Feel free to be part of free knowledge for the world:
Archive for August, 2005
Yesterday I received a shipment of 4 fresh books from Amazon. Including Rich Dad Poor Dad. I’ve read it for 80% now, so I decided to do some research on the subject online.
Above, you see the result of the “Financial IQ test” I filled in.
Beware, register and login first or you’ll have to submit all answers twice :S
I might write more about the book after I’ve read it entirely.
43things has a positive attitude. It looks good. It is fast. It is there to help you realize dreams. Popcorn, they even have functionality available as a webservice!
Although visually it is too busy (what’s the word?) if you first visit it.
I’ve found out it is written using Ruby on Rails. Since this is at least the third good Rails site I’ve encountered, I’ve had our Repro print a tutorial for further investigation.
In Hitting the High Notes, Joel Spolsky tells us that good software is not the result of just putting enough resources into the development process. It is the result of employing the best programmers.
Best Working Conditions → Best Programmers → Best Software → Profit!
For the Rock Star programmers among us, he has some advice:
“Internal, in-house software is rarely important enough to justify hiring rock stars. Nobody hires Dolly Parton to sing at weddings. That’s why the most satisfying careers, if you’re a software developer, are at actual software companies, not doing IT for some bank.”
My previous job was at a software company. We did not deliver Best Software. My working conditions weren’t Best either. We probably weren’t Best Programmers too.
With this conclusion in mind, I have two questions for Mr. Spolsky,
- What to do with this Best Software knowledge, not being a Best Programmer?
- Can one learn to become a Best Programmer?
Yesterday, I ran into this service returning a list of currently online camgirls in a custom XML format.
Isn’t that funny?
<?xml version='1.0' standalone='yes'?>
The first Zope3 site I built a few months ago is still running on our development server. Which was a decision. We did not want to experiment with this new technique on a server also serving customer sites.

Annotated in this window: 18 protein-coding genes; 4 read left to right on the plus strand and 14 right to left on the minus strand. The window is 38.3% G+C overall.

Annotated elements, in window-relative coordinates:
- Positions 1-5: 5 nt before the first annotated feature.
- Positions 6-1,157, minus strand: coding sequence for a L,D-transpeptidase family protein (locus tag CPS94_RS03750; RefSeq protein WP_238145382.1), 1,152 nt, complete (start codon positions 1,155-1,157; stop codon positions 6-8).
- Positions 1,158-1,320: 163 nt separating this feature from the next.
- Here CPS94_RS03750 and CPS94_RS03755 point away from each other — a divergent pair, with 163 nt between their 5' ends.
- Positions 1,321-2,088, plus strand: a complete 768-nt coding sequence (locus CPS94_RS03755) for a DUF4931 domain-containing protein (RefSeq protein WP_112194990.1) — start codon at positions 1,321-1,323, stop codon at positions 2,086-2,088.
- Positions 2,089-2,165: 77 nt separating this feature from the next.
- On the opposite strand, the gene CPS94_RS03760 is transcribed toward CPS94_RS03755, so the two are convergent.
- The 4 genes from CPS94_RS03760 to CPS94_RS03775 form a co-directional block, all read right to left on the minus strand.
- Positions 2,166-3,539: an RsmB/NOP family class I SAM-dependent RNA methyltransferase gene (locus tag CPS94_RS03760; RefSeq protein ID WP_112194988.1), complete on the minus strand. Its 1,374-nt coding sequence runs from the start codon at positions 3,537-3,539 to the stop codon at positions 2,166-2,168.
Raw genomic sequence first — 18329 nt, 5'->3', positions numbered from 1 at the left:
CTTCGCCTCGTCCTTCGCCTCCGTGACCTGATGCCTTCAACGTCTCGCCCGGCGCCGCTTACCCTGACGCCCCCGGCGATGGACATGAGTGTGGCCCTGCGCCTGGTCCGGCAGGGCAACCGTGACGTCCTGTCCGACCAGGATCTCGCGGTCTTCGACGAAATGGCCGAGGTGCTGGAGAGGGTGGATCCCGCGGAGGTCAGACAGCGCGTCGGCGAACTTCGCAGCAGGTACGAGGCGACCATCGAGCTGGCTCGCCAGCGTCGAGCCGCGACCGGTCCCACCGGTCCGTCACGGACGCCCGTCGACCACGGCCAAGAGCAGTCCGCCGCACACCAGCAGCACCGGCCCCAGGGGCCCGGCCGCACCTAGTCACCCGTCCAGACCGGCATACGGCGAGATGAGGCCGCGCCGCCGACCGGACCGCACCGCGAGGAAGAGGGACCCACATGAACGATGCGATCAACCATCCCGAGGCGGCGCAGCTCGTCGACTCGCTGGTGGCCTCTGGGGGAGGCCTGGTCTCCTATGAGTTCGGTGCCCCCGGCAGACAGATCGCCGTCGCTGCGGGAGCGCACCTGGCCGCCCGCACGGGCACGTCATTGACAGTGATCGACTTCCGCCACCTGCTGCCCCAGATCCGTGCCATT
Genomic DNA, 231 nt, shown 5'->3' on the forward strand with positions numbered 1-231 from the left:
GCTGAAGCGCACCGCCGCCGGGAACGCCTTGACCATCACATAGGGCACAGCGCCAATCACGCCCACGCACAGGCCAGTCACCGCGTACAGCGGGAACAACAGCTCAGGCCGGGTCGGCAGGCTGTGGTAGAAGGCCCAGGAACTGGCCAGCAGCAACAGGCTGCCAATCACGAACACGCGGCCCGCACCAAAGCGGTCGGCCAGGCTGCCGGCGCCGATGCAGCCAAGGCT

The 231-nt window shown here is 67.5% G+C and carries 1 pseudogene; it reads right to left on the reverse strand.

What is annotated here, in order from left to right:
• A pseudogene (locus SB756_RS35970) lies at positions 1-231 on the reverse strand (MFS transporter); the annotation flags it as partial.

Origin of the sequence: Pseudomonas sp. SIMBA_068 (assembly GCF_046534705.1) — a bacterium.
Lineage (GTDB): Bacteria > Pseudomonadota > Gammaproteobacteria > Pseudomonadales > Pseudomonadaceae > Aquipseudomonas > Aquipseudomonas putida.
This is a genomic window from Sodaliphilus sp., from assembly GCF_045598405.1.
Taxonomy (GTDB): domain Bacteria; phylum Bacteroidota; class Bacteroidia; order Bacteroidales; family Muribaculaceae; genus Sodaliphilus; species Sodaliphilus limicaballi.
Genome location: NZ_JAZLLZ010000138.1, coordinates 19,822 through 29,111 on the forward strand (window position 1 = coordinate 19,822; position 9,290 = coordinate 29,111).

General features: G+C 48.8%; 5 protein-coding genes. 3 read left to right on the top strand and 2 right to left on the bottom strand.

To be honest. I also did not get to installing Zope3 in such a way that it would fire up my z3 application when the server is restarted. Until yesterday, everytime the server was rebooted—not too uncommon for a development server—I had to restart my Zope application manually.
How nice would it be to be able to just reboot without bothering about restarting my Zope application. And eventually I should get this site onto one of our production servers of course.
Anyway, my Linux skills do not go far beyond ‘user’ level. With the difference that I have ‘root’ access. A dangerous combination 🙂
After some searching (thanks fromdownunder) I succeeded.
Assuming you have
- RedHat Linux Fedora Core3
- a Zope3 instance installed that you can start manually
Here’s the How-To get Zope3 running as a Linux daemon service.
- Change to root with
- Copy <your z3 instance path>/bin/zopectl to /etc/init.d/zope3ctl
- Edit /etc/init.d/zope3ctl to include (new: lines 2-3)
# chkconfig: 345 30 70
# description: Zope - My installation
- Then run from the command line
/sbin/chkconfig --add zope3ctl
/sbin/service zope3ctl start
If all went well, you should read something about a process having been started.
You can check if your zope3ctl was added to the services list, run
/sbin/chkconfig --list zope3ctl
Comments are welcome.
Last week I decided to take a digital subscription on – according to my girlfriend – the most respected Dutch newspaper: “Het NRC Handelsblad”.
Until now, I do not have full access yet… maybe my facsimile did not arrive. Personal reminder: give them a call.
2005-08-02 10:30: I have access now. Their procedure requires you either call them or you upgrade your subscription using a private code in a confirmation letter I had not yet received.